Since pools of myogenic precursor cells are known to decline with age, many researchers have speculated that this attrition is attributable to age-related decline in Notch activity, leading to the compromised regenerative ability of aged muscles.  If so, then Notch activation would make a very promising target for age-related muscle deterioration.  Since Notch plays a similar role in many other tissue types, including liver and brain tissues, targeting Notch activity would make a promising target, not just for preventing sarcopenia, but also for treating age-related declines in the function of many diverse organs and tissues.  Several animal models have demonstrated that Notch inhibition results in impaired regeneration of young muscles and that forced Notch activation restores youthful regenerative capacity to aged muscles.(ref)  Researchers studying liver function found that heterochronic parabiosis (This means that young and old animals share a common circulatory system.) was able to restore Notch activity as well as the proliferation and regenerative capacity of satellite cells.  This study indicates that Notch activity responds to systemic factors in the circulatory system that change with age.  See Systemic signals regulate ageing and rejuvenation of blood stem cell niches 

In a 2009 study, Molecular aging and rejuvenation of human muscle stem cells,  the results from these animals models were confirmed and expanded in human muscle tissue.  It was found that both declines in Notch activity and increases in levels of TGFbeta prevent satellite cell activation and proliferation.  (Myostatin is a member of the TGFbeta family and will be discussed later in greater detail.)  This study also found that MAPK signalling plays an important role in Notch activation.  The researchers conclude by saying, “This work uncovers the molecular culprits responsible for the lack of tissue maintenance and repair seen in old humans, and demonstrates that, as seen in mice, old human muscle stem cells are actually capable of productive regeneration, but are inhibited by their own muscle to do so. However, particular molecular cues or exposure to young human serum restores ‘youthful’ responses to muscle stem cells isolated from 70-year-old humans, rendering them similar to cells from 20-year olds.  Interestingly, young human muscle stem cells are ‘aged’ instantly, by the aged tissues, and thus are unlikely to work upon transplantation into the old.”  Another cause for decreased Notch activity with age is decreased levels of testosterone.  Testosterone is known to increase Notch signaling.(ref)  Animal studies have shown that testosterone supplementation is able to restore youthful Notch activity.(ref, ref)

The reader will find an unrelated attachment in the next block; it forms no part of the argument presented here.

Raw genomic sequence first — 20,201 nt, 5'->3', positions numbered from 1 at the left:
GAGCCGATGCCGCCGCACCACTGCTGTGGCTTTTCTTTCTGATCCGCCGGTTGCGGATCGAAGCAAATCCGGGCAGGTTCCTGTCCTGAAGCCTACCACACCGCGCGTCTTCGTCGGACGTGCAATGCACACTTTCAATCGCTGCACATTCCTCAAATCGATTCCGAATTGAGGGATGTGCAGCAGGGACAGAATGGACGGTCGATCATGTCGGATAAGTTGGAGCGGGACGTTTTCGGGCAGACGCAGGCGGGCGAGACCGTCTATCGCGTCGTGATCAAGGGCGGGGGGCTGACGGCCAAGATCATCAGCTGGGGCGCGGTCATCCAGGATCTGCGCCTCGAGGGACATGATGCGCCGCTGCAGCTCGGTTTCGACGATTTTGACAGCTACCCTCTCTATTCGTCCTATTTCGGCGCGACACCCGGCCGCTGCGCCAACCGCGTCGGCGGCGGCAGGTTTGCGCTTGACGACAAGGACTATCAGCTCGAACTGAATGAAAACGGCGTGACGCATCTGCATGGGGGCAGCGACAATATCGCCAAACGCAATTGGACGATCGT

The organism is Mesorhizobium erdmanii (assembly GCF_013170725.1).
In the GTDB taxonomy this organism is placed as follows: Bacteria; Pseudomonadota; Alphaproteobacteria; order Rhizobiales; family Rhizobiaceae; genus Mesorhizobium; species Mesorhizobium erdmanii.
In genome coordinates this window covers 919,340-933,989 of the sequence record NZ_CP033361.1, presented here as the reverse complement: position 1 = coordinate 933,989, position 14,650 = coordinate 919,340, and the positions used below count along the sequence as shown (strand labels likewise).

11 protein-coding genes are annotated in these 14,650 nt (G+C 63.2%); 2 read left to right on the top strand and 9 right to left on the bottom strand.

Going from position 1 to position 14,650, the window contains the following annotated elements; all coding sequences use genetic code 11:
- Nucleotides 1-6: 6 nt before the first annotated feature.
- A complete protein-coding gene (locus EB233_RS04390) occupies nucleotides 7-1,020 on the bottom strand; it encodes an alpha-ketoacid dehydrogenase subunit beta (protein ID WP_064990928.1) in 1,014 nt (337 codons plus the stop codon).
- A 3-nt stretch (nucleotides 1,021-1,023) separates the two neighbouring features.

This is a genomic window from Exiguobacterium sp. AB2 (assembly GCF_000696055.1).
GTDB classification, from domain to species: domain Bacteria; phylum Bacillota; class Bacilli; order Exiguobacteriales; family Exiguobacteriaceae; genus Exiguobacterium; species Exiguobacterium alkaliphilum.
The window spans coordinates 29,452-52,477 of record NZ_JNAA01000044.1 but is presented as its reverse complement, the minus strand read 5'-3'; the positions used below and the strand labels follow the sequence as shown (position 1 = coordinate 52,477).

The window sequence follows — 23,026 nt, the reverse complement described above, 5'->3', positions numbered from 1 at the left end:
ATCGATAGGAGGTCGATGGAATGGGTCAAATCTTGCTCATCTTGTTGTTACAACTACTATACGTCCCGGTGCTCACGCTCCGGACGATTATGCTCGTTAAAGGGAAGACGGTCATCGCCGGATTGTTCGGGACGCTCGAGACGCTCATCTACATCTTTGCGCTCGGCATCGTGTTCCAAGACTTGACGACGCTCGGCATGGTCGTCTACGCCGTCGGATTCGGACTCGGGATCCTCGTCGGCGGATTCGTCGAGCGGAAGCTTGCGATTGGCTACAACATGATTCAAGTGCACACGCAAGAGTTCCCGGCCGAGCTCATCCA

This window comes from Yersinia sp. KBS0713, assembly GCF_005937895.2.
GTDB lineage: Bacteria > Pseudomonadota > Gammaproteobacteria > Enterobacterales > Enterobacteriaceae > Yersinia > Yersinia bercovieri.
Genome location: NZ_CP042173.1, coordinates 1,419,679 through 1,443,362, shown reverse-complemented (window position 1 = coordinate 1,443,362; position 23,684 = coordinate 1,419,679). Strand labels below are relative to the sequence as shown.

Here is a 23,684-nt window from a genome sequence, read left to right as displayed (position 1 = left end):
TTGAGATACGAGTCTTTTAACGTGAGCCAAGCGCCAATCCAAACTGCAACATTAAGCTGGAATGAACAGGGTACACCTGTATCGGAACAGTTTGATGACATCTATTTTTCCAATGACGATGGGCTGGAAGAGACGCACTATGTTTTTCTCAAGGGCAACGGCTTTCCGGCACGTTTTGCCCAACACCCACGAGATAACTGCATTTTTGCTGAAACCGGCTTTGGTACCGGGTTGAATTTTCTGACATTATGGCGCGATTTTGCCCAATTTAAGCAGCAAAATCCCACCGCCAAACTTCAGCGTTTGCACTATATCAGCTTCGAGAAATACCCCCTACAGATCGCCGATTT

Wnt Signaling

After adequate proliferation of precursor cells, the next step in the process of tissue regeneration is differentiation.  Just as Notch is responsible for regulating the proliferation stage, Wnt signaling promotes differentiation.(ref)  Wnt proteins are secreted signaling molecules that act through canonical and noncanonical pathways.  The canonical pathway involves stabilization and nuclear translocation of beta-catenin.(ref)  Interestingly, beta-catenin appears to act through multiple channels promoting differentiation (ref) and at other times self-renewal.(ref)  The temporal balance between Notch and Wnt must be tightly regulated.  Premature Wnt activation results in premature differentiation, while Wnt inhibition prevents differentiation.  Crosstalk between these two myogenic regulators is mediated by GSK3beta, which inhibits Wnt signaling.  As GSK3beta declines beta-catenin levels rise and differentiation takes place.(ref)  Evidence indicates that muscle injury upregulates Wnt signaling and that it is necessary for muscle growth.(ref)